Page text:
Yes, it was quite the fiasco back in 1961 when the Kennedy administration attempted and failed to overthrow Cuba and Fidel. Now to our amusement the former Bay of Pigs battle site is home to Cuba’s most accessible dive sites. Although not the best dives in the country, its accessibility and low cost ($25 per dive, all equipment included) made it too hard to pass up. The premier dive sites in Cuba are Isla de la Juventud and Maria la Gorda, but they require too much time and money to get there. Diving in the Bay of Pigs it was!
Rather than taking the 8-hour $32 Viazul bus from Viñales to Playa Larga, we took a 5-hour $38 shared taxi from Viñales to Playa Giron instead. Saving 3 hours was fantastic, but we wondered if sacrificing comfort (crammed shoulder-to-shoulder with other passengers without air conditioning and loud, shitty music) was worth it, not to mention a shady taxi driver who repeatedly lied to our faces and attempted to scam us upon dropping us off.
Aside from our less-than-stellar transportation to Playa Giron, diving at Playa Giron could not have been easier! After quick inquiry at The International Scuba Center at Villa Play Giron, we were told to just show up the next morning at 8:30 and everything would be taken care of. A giant bus filled with divers and snorkelers ended up picking us up at our casa the next morning (courtesy of a phone call from casa hosts) and more than 20 of us showed up at the scuba center by 9. We all lined up, paid for our dives, and quickly received our dive equipment. While we waited we learned that dive experience was not even necessary to scuba dive! For first-timers, they would give a brief intro prior to getting into the ocean. Because they wouldn’t descend more than 8 meters, we figured it wasn’t such a terrible idea and was perhaps the cheapest intro-to-scuba lesson in the world.
The drop-off 30 meters from shore that stretches 30 km from Playa Larga to Playa Giron sounds much more exciting in writing, but was nothing compared to the world-famous dropoff in Sipadan, Malaysia. Like a gentle stroll in a park, we enjoyed observing the small coral and fish, but it was far from spectacular. Perhaps we were jaded due to our dives with sharks in the Galapagos only three weeks prior. =P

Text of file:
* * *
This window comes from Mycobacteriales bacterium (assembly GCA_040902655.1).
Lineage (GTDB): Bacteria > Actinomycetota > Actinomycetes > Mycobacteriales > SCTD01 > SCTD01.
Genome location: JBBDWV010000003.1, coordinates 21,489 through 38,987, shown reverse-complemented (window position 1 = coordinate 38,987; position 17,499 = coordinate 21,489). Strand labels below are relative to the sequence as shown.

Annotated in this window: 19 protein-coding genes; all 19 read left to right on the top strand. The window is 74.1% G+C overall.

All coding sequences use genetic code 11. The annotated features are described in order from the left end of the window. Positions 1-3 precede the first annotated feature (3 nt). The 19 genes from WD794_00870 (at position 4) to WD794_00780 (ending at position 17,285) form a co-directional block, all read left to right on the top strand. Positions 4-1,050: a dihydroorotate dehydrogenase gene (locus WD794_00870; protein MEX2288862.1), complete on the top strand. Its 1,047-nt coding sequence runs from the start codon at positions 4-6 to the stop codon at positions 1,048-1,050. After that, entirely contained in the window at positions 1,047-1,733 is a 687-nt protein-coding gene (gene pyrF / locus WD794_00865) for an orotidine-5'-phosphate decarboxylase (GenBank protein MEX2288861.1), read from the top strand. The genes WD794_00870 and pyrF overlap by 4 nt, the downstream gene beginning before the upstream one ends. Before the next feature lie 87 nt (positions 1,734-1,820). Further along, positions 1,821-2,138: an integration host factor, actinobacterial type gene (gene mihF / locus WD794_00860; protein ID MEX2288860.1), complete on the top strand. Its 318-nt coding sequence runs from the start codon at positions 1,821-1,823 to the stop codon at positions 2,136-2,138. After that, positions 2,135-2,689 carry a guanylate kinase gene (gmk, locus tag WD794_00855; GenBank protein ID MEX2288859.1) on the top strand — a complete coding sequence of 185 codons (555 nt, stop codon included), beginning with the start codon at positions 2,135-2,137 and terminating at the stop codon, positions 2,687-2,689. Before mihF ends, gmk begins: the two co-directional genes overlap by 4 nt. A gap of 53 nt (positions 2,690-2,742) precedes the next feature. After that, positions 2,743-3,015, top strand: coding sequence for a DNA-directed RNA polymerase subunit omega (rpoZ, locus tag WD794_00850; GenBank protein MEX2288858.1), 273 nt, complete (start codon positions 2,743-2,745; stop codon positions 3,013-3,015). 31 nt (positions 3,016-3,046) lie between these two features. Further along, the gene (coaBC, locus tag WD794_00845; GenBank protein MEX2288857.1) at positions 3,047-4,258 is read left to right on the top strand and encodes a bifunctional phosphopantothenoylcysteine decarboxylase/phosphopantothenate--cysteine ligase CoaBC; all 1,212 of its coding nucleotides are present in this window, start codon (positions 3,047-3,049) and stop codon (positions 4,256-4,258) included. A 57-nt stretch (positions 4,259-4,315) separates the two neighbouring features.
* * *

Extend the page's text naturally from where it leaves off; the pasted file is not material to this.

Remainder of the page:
Other areas of interest in the tiny town of Playa Giron included our favorite pizza shack, conveniently located on the dusty main road. $6 CUP (25¢ USD) for a fluffy, cheese pizza or $8 CUP (33¢ USD) for a fluffy cheese and ham pizza FTW!
Although slightly propragandic, the Museo de Playa Giron was also worth checking out for a quick lesson about Cuba and the Revolution. A number of vessels used in battle were displayed outside.
Shortages are a part of everyday life even in the major cities in Cuba, and it was more frustratingly so in the tiny Playa Giron. Fruit cart vendors were easy to find in Havana, and a bit more difficult to find in Viñales. However, they were nonexistent in Playa Giron. After a futile attempt to find fruit, I asked my casa host where she bought produce. The sad answer was from a truck that came into town only twice per week. Upon our departure from town I stumbled upon this biweekly truck on the main road, and even then, the sad pile of fruits and vegetables were extremely limited. Still, there were more locals walking about and riding their bikes than usual as they needed their fill on fresh foods.
Getting out of the Bay of Pigs seemed hit or miss, as there was no Viazul office or a large concentration of tourists in town. Our only option was a rip-off taxi ride with unmotivated drivers, or loitering near Villa Playa Giron between 10-11am in hope that the Viazul bus from Havana to Trinidad (or vice versa) had space. At exactly 10:30am a Viazul bus bound for Trinidad showed up, and miraculously everyone from the small crowd of tourists was able to find a vacant seat in the bus. 2 hours and $12 later we arrived to Trinidad.